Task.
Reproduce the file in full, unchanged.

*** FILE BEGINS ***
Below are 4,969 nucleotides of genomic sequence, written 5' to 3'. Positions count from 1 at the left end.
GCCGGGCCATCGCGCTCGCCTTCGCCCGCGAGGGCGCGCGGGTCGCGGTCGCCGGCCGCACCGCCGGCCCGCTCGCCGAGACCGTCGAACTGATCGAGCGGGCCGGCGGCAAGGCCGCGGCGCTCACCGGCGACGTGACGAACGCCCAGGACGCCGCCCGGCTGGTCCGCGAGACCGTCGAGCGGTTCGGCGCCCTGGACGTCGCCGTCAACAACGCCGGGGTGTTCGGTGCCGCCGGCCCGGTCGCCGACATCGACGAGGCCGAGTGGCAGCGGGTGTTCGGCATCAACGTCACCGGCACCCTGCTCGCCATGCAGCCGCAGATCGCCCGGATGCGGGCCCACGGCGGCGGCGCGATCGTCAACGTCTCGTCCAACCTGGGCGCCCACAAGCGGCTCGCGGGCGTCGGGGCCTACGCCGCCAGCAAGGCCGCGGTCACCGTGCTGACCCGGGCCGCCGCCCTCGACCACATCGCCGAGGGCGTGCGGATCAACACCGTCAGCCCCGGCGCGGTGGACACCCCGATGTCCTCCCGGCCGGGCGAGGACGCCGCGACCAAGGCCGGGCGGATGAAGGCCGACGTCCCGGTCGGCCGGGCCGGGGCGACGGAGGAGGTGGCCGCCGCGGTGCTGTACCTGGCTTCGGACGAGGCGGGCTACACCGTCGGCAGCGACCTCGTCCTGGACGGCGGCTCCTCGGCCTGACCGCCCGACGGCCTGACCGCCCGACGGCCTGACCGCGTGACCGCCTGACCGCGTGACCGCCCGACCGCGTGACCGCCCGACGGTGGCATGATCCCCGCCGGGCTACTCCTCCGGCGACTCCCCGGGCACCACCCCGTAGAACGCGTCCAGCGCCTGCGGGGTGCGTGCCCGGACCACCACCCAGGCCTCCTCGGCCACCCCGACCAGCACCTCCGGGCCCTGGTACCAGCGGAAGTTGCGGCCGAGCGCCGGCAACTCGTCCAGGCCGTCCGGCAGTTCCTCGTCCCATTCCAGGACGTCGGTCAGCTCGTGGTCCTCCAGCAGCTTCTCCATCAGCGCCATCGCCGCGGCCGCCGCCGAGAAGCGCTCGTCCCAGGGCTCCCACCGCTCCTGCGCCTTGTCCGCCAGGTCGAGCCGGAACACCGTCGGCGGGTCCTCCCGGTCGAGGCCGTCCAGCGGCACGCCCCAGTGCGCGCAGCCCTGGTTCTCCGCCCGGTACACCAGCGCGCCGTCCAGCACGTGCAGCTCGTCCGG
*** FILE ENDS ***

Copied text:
Below are 4,969 nucleotides of genomic sequence, written 5' to 3'. Positions count from 1 at the left end.
GCCGGGCCATCGCGCTCGCCTTCGCCCGCGAGGGCGCGCGGGTCGCGGTCGCCGGCCGCACCGCCGGCCCGCTCGCCGAGACCGTCGAACTGATCGAGCGGGCCGGCGGCAAGGCCGCGGCGCTCACCGGCGACGTGACGAACGCCCAGGACGCCGCCCGGCTGGTCCGCGAGACCGTCGAGCGGTTCGGCGCCCTGGACGTCGCCGTCAACAACGCCGGGGTGTTCGGTGCCGCCGGCCCGGTCGCCGACATCGACGAGGCCGAGTGGCAGCGGGTGTTCGGCATCAACGTCACCGGCACCCTGCTCGCCATGCAGCCGCAGATCGCCCGGATGCGGGCCCACGGCGGCGGCGCGATCGTCAACGTCTCGTCCAACCTGGGCGCCCACAAGCGGCTCGCGGGCGTCGGGGCCTACGCCGCCAGCAAGGCCGCGGTCACCGTGCTGACCCGGGCCGCCGCCCTCGACCACATCGCCGAGGGCGTGCGGATCAACACCGTCAGCCCCGGCGCGGTGGACACCCCGATGTCCTCCCGGCCGGGCGAGGACGCCGCGACCAAGGCCGGGCGGATGAAGGCCGACGTCCCGGTCGGCCGGGCCGGGGCGACGGAGGAGGTGGCCGCCGCGGTGCTGTACCTGGCTTCGGACGAGGCGGGCTACACCGTCGGCAGCGACCTCGTCCTGGACGGCGGCTCCTCGGCCTGACCGCCCGACGGCCTGACCGCCCGACGGCCTGACCGCGTGACCGCCTGACCGCGTGACCGCCCGACCGCGTGACCGCCCGACGGTGGCATGATCCCCGCCGGGCTACTCCTCCGGCGACTCCCCGGGCACCACCCCGTAGAACGCGTCCAGCGCCTGCGGGGTGCGTGCCCGGACCACCACCCAGGCCTCCTCGGCCACCCCGACCAGCACCTCCGGGCCCTGGTACCAGCGGAAGTTGCGGCCGAGCGCCGGCAACTCGTCCAGGCCGTCCGGCAGTTCCTCGTCCCATTCCAGGACGTCGGTCAGCTCGTGGTCCTCCAGCAGCTTCTCCATCAGCGCCATCGCCGCGGCCGCCGCCGAGAAGCGCTCGTCCCAGGGCTCCCACCGCTCCTGCGCCTTGTCCGCCAGGTCGAGCCGGAACACCGTCGGCGGGTCCTCCCGGTCGAGGCCGTCCAGCGGCACGCCCCAGTGCGCGCAGCCCTGGTTCTCCGCCCGGTACACCAGCGCGCCGTCCAGCACGTGCAGCTCGTCCGG